Analysts attributed the following reasons for the sharp selling pressure in IT stocks.
1) Cognizant's expected guidance may be weak: Cognizant, in a filing to the SEC (Securities and Exchange Commission) on Tuesday, said its top executives will receive 100 percent of their performance-linked shares if the company achieves revenue of $8.5 billion next year, a 16 percent rise over its projected 2012 revenue. The rise would be lower than the 20 percent growth, equivalent to revenue of $7.34 billion, projected by the company in 2012.
2) Muted growth for Indian IT firms: Dealers said Cognizant's earnings outlook is a bellwether for the earnings of other Indian IT firms. Bhavin Shah of Equirus told NDTV that Indian IT lobby Nasscom may project 10-11 per cent sales growth in fiscal year 2014, lower than 11-14 per cent growth for the current fiscal based on Cognizant's filing with SEC.
3) Infosys may continue to underperform: Global brokerage Macquarie retained its cautious view on Infosys after a meeting with Chandrashekar Kakal, global head of business IT services, Infosys. Infosys is unlikely to change its 5 per cent growth target, Macquarie said. US geography is showing some signs of recovery but Infosys remains very cautious on the outlook for Europe. The financial services vertical continues to be weak and discretionary spending remains constrained.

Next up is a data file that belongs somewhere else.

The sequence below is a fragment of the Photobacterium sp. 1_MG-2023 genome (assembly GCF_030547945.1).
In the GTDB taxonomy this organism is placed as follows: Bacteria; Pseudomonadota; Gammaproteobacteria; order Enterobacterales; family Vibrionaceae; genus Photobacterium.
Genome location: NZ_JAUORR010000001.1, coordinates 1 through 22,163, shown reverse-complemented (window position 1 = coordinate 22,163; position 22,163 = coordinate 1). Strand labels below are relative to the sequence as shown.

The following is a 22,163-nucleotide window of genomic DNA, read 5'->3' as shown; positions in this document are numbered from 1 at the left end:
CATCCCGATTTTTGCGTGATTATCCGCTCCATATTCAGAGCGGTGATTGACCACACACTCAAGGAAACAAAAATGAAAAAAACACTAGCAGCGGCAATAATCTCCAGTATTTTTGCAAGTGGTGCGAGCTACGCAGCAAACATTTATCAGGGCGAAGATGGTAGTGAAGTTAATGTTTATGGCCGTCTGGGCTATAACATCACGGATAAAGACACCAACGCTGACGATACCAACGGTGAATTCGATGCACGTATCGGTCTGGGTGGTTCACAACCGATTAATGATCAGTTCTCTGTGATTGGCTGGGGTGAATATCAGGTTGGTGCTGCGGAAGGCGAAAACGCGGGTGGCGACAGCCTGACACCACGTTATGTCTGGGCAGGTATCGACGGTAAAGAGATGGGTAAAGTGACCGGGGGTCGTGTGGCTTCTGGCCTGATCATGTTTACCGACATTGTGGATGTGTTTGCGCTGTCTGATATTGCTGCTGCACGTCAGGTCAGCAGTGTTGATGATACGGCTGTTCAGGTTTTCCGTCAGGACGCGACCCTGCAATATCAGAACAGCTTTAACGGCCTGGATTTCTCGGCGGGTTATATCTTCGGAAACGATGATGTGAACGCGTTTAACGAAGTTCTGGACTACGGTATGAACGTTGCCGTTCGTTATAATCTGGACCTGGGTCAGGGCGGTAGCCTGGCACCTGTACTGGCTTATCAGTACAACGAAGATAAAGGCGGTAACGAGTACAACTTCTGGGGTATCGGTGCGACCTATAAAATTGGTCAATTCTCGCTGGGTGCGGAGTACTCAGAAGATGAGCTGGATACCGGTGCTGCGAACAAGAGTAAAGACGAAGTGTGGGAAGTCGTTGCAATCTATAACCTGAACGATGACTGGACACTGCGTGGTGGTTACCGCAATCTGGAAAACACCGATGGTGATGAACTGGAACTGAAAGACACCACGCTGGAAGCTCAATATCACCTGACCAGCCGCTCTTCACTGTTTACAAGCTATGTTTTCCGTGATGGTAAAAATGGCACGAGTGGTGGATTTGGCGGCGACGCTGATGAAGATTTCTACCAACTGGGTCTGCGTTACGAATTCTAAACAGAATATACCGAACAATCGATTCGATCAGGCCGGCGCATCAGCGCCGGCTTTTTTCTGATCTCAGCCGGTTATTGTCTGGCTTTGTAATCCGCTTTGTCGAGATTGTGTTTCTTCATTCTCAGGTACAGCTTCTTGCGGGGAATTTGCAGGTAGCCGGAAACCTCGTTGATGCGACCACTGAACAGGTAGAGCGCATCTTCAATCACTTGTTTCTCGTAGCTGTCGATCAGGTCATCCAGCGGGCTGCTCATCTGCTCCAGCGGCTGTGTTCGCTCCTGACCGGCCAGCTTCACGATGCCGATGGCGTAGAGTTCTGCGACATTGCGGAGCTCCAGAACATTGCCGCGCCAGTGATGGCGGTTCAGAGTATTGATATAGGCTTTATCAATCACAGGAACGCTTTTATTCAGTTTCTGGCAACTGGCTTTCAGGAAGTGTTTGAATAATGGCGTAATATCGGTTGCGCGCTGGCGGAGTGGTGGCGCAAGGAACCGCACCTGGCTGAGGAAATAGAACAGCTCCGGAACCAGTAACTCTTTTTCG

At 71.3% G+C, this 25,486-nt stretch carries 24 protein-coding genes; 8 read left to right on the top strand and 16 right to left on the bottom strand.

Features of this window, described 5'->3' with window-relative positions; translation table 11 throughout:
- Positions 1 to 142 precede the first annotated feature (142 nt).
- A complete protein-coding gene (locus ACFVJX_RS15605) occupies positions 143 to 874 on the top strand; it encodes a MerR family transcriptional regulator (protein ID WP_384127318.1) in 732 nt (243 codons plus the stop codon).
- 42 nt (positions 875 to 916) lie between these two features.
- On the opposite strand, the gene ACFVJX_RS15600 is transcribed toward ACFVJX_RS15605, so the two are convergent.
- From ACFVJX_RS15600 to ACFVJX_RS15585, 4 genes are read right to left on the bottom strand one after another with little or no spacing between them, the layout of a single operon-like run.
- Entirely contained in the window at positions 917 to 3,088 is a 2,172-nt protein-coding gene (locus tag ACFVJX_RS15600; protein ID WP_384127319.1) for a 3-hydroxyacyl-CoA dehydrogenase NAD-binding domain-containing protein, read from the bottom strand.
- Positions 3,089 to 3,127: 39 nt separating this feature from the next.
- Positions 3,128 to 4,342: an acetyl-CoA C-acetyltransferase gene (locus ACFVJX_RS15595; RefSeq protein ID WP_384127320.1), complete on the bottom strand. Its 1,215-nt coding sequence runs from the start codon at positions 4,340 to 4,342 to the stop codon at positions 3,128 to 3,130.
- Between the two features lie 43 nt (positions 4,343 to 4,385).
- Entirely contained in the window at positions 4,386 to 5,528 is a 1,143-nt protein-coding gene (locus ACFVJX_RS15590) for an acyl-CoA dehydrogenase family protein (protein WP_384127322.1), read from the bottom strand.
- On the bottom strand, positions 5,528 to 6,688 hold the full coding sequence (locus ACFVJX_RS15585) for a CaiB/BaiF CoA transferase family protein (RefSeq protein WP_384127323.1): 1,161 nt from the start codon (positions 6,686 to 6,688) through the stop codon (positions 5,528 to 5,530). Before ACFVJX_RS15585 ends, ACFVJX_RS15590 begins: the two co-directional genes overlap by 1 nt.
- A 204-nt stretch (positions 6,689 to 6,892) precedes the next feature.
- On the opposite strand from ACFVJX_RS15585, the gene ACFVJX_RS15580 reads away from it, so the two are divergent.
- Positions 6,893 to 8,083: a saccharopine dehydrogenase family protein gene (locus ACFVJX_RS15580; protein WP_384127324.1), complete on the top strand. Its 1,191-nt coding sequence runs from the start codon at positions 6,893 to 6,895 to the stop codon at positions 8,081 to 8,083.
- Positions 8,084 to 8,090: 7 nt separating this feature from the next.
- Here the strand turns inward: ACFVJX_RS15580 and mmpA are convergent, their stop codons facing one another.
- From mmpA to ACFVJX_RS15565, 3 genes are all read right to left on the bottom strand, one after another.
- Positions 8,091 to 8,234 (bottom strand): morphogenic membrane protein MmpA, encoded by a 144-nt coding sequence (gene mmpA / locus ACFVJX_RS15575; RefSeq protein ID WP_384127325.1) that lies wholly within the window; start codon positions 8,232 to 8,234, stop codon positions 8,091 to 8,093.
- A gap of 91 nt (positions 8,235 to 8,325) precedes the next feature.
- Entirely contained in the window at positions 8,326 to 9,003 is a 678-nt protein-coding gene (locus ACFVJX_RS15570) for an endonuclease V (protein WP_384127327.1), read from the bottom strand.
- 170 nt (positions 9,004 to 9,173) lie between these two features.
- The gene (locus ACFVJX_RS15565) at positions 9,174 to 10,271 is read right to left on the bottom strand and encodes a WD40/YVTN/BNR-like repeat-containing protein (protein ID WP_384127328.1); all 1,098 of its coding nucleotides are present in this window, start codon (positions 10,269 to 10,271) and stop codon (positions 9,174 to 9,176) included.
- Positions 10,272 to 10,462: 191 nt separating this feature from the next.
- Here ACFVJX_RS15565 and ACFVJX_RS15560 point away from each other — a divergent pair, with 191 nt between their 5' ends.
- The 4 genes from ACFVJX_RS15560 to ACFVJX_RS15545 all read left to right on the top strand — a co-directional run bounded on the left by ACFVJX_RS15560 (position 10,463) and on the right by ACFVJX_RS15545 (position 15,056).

Many brokerages, however, said there was little or no reason for the selloff.
1) Financial services major Cowen expects 2013 offshore bill rate rising 3.2 per cent. 2013 could be a “catch-up” spending year and IT budgets are expected to grow 2-3 times faster than 2012, it said, adding that secular growth trends are intact.
2) In a note global investment bank JPMorgan said Cognizant's SEC filing is conservative. "This is not Cognizant’s annual revenue growth guidance... typically the initial revenue growth guidance for the last three years has at least been equal to or higher than the threshold for 100 per cent stock unit awards for management," JPMorgan said. (Read: Why Cognizant's SEC filing should not worry IT investors)
3) JPMorgan added that the IT industry demand is likely stable and not falling off by any means. The usual suspects such as Cognizant, TCS, Accenture and HCLT (selectively in infra-management) are likely continuing to win market-share as has been the case, the investment bank said in a note.